Employees at Target Corp.’s Valley Stream, N.Y., store on Friday voted to reject the United Food & Commercial Workers International Union by a margin of 137 to 85, the Minneapolis-based retailer said.
“The results of Friday’s union election loss are being contested by the UFCW Local 1500,” said Bruce W. Both, Local 1500’s president, adding that the union plans to begin a campaign, “Target: Democracy,” at the 26 other New York metro-area Targets.
The vote was closely watched by retail and labor experts because it was Target’s first union election in 14 years. Regardless of its outcome, it is predicted to have far-reaching implications. A union victory could embolden workers at other big-box chains, retail experts said. According to the UFCW, publicity surrounding the Valley Stream Target sparked interest from workers at other area stores. Local 1500 represents 23,000 retail food workers in the New York metro area.
Target has been under more scrutiny lately. For years, the retailer enjoyed relatively little attention on the labor front, while competitor Wal-Mart Stores Inc. has come under attack from unions, activists and politicians.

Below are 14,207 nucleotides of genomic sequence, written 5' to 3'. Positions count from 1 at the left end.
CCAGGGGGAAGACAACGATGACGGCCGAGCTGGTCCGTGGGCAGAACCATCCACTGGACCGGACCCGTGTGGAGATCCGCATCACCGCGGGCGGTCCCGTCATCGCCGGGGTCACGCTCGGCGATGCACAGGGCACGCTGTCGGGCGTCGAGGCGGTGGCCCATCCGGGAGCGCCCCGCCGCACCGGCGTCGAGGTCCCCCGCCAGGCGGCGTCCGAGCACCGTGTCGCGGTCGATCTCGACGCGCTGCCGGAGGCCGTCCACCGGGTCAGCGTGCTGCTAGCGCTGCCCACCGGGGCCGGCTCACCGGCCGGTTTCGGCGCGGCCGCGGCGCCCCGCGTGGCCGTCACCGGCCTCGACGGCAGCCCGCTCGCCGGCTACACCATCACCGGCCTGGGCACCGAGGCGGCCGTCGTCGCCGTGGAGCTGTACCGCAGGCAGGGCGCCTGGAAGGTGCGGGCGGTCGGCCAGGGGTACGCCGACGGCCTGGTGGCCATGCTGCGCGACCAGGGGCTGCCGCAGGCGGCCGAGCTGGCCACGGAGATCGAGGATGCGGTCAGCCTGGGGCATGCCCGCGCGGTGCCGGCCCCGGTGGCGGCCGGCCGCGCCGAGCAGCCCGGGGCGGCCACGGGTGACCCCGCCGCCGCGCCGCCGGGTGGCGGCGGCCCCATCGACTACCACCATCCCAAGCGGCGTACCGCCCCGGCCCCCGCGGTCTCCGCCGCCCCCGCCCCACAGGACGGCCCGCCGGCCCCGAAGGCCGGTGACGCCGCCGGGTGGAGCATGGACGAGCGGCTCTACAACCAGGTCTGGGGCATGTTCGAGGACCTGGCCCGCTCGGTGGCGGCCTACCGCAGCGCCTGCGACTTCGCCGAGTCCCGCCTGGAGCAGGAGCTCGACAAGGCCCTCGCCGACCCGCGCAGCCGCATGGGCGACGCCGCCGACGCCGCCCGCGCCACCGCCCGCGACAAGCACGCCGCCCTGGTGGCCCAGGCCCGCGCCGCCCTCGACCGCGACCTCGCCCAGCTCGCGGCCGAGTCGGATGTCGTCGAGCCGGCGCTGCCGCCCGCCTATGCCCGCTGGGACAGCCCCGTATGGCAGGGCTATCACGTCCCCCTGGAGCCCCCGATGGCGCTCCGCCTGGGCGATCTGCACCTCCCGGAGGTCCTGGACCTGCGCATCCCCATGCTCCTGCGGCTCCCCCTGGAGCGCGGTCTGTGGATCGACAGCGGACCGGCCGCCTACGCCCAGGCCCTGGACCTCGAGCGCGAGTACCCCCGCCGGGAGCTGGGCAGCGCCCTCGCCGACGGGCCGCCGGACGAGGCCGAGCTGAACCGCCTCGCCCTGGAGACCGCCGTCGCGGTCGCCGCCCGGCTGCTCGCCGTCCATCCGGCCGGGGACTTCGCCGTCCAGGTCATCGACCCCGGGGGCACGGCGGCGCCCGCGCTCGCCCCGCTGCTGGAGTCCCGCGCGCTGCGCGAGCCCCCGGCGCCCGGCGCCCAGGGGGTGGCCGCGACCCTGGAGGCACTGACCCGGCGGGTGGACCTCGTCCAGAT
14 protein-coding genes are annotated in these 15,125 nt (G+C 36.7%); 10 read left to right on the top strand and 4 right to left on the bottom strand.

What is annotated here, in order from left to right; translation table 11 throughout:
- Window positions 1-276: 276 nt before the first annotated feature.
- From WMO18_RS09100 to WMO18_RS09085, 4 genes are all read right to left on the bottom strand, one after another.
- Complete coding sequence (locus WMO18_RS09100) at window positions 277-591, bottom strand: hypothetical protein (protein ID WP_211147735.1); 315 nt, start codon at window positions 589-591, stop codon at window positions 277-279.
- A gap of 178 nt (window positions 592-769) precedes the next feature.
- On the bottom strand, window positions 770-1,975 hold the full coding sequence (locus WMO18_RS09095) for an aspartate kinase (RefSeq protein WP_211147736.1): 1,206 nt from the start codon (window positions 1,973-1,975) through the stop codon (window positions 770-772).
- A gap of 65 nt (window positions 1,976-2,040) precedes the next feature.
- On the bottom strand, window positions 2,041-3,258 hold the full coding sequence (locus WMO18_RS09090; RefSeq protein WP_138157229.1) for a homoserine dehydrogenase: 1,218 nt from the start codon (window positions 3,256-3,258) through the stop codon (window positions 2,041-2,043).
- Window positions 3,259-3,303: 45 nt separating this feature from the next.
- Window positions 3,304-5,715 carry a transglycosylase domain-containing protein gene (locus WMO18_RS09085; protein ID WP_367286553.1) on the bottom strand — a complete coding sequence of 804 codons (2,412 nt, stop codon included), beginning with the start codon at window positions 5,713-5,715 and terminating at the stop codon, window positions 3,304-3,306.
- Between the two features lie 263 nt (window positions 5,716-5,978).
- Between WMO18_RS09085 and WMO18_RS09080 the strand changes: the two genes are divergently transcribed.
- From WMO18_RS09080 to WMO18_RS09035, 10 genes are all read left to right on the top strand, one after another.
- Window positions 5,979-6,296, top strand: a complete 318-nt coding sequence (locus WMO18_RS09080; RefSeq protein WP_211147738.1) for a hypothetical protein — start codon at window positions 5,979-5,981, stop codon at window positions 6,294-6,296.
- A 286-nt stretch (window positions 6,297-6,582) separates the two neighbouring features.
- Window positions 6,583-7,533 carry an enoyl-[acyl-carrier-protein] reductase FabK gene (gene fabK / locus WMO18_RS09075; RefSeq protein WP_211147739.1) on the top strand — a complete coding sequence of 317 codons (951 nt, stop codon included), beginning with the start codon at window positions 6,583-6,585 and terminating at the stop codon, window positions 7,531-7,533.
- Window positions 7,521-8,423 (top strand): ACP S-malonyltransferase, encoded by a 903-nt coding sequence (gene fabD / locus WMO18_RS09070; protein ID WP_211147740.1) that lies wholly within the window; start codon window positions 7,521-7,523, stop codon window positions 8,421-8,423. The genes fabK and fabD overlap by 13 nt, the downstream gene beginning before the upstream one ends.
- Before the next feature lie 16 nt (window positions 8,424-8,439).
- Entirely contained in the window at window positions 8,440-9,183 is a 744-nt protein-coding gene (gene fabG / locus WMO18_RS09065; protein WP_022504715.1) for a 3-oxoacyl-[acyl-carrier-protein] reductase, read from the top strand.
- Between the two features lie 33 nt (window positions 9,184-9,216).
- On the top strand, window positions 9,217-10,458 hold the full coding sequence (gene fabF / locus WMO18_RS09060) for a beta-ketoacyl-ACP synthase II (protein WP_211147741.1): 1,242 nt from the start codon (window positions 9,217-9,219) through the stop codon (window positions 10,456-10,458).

The main issues for Target workers were low wages and the limited number of hours they were assigned to work. During the campaign, the union alleged that Target threatened and intimidated workers, alluding to the possibility that the store would close if the outcome of the vote was in favor of the union. Meanwhile, Target contended that union organizers used racist and anti-gay slurs and threatened workers in their homes. Both sides have filed charges with the National Labor Relations Board.
“Our emphasis is on creating a workplace environment where our team members don’t want or need union representation,” a Target spokeswoman said. “Target works to create an environment of mutual trust between Target and our team members, an environment that promotes listening, responding to concerns of team members and always giving honest feedback. Target believes in solving issues and concerns by working together with the help and input of all team members.”
Target regularly reaches out to employees at all of its stores nationwide, the spokeswoman said, adding, “Team members have recently visited and met with team leaders and members at the other 26 Target stores in the area and are not aware of any active issues or efforts.”
Target delivered its anti-union message through a variety of mediums, including a dedicated anti-union Web site.
Both sides have seven days to challenge the vote with the NRLB.